Whipping Egg Whites: Soft vs. Stiff Peaks

Totally clueless when a recipe calls for egg whites with soft or stiff peaks?


Soft-peak stage: Egg whites are in the soft-peak stage when the mixture mounds but has no shape.

Medium-peak stage: At medium-peak stage,  the mixture is thicker and stands but still bends.

Stiff-peak stage: It has reached stiff-peak stage when the mixture stands and you can turn the bowl upside-down without the mixture falling out. If you overwhip, the mixture breaks down and gets very dry and frothy, resembling bubbles you get when washing clothes.

How do you achieve each stage?
egg whites from about 9 eggs
1 cup sugar
1/2 teaspoon cream of tartar
       (a few drops of lemon juice or calamansi juice will also work;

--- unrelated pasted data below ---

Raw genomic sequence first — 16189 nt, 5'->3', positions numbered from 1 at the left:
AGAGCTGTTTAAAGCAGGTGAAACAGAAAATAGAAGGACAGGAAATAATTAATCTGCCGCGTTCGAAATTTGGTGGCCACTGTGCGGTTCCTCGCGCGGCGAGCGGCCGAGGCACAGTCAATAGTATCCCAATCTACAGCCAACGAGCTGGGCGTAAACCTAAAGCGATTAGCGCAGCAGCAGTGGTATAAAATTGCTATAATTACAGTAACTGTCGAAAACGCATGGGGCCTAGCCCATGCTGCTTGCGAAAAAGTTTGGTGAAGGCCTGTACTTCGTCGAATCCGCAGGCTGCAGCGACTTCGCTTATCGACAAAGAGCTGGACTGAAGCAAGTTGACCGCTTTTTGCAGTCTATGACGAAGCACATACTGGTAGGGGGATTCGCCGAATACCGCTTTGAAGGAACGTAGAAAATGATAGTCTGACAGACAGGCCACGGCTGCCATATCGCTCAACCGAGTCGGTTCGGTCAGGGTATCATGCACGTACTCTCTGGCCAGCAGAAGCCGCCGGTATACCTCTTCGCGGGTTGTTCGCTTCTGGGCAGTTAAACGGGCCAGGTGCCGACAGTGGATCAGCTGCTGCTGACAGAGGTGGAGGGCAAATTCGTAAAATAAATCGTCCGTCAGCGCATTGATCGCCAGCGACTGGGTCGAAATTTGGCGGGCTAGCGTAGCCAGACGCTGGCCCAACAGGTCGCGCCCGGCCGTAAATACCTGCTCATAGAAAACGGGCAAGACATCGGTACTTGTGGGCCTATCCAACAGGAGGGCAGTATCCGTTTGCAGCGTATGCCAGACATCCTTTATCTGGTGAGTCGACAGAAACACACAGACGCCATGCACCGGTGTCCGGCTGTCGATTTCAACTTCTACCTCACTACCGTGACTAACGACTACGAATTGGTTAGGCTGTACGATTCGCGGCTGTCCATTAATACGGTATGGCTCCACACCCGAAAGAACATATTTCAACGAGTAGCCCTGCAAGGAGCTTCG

these are all acids, which act as stabilizers).

Separate the egg white from the yolk while they’re cold (it's easier; when they're super fresh, separating at room temperature is fine), but whip them at room temperature.  Lastly, make sure that your equipment is absolutely grease-free and dry.


Using an electric mixer, whip egg whites at medium speed until somewhat frothy.

Add cream of tartar (or citrus juice), then whip at medium-high speed until foamy.

3  Once the mixture is foamy, slowly add half of the sugar and turn up the speed. (Do not dump the sugar all at once.)

4  When the sugar and egg whites have combined, lower the speed and slowly add the rest of the sugar.

5  Once combined, stop whipping. This is the soft-peak stage.

Continue whipping. When the egg white stands but still bends, you've reached the medium-peak stage.

To make stiff peaks: Keep whipping until the mixture is thick and glossy.

For a demonstration, click on the slideshow!

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